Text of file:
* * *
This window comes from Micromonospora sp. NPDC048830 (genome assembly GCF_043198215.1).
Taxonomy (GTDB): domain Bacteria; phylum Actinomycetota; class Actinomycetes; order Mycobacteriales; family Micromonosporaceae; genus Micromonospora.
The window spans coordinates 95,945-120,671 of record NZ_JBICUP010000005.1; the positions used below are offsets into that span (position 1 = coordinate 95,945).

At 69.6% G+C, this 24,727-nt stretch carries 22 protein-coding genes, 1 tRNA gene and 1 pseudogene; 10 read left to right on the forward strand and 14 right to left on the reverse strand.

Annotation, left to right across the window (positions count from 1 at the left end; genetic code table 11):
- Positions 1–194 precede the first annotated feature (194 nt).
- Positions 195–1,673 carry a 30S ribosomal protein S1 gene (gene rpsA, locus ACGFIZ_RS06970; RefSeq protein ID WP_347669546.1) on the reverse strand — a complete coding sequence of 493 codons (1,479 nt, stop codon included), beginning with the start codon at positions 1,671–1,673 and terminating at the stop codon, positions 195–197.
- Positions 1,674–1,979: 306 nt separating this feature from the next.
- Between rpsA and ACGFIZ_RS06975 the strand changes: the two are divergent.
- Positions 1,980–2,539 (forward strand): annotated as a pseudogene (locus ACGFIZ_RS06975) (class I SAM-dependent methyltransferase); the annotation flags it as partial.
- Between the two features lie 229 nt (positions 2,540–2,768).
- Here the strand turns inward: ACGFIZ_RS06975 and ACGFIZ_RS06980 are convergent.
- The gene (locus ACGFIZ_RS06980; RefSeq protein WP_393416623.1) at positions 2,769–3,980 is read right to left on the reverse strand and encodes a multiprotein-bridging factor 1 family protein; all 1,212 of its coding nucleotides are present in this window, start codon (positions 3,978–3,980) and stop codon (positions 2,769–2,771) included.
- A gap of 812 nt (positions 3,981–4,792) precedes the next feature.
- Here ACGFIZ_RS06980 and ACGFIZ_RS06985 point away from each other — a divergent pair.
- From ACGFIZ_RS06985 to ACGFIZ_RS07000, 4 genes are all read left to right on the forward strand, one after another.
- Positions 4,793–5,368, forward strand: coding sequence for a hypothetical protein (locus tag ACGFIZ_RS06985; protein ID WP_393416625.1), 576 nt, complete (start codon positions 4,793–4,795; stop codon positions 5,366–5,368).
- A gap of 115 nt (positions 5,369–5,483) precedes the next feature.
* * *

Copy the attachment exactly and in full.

This window comes from Micromonospora sp. NPDC048830 (genome assembly GCF_043198215.1).
Taxonomy (GTDB): domain Bacteria; phylum Actinomycetota; class Actinomycetes; order Mycobacteriales; family Micromonosporaceae; genus Micromonospora.
The window spans coordinates 95,945-120,671 of record NZ_JBICUP010000005.1; the positions used below are offsets into that span (position 1 = coordinate 95,945).

At 69.6% G+C, this 24,727-nt stretch carries 22 protein-coding genes, 1 tRNA gene and 1 pseudogene; 10 read left to right on the forward strand and 14 right to left on the reverse strand.

Annotation, left to right across the window (positions count from 1 at the left end; genetic code table 11):
- Positions 1–194 precede the first annotated feature (194 nt).
- Positions 195–1,673 carry a 30S ribosomal protein S1 gene (gene rpsA, locus ACGFIZ_RS06970; RefSeq protein ID WP_347669546.1) on the reverse strand — a complete coding sequence of 493 codons (1,479 nt, stop codon included), beginning with the start codon at positions 1,671–1,673 and terminating at the stop codon, positions 195–197.
- Positions 1,674–1,979: 306 nt separating this feature from the next.
- Between rpsA and ACGFIZ_RS06975 the strand changes: the two are divergent.
- Positions 1,980–2,539 (forward strand): annotated as a pseudogene (locus ACGFIZ_RS06975) (class I SAM-dependent methyltransferase); the annotation flags it as partial.
- Between the two features lie 229 nt (positions 2,540–2,768).
- Here the strand turns inward: ACGFIZ_RS06975 and ACGFIZ_RS06980 are convergent.
- The gene (locus ACGFIZ_RS06980; RefSeq protein WP_393416623.1) at positions 2,769–3,980 is read right to left on the reverse strand and encodes a multiprotein-bridging factor 1 family protein; all 1,212 of its coding nucleotides are present in this window, start codon (positions 3,978–3,980) and stop codon (positions 2,769–2,771) included.
- A gap of 812 nt (positions 3,981–4,792) precedes the next feature.
- Here ACGFIZ_RS06980 and ACGFIZ_RS06985 point away from each other — a divergent pair.
- From ACGFIZ_RS06985 to ACGFIZ_RS07000, 4 genes are all read left to right on the forward strand, one after another.
- Positions 4,793–5,368, forward strand: coding sequence for a hypothetical protein (locus tag ACGFIZ_RS06985; protein ID WP_393416625.1), 576 nt, complete (start codon positions 4,793–4,795; stop codon positions 5,366–5,368).
- A gap of 115 nt (positions 5,369–5,483) precedes the next feature.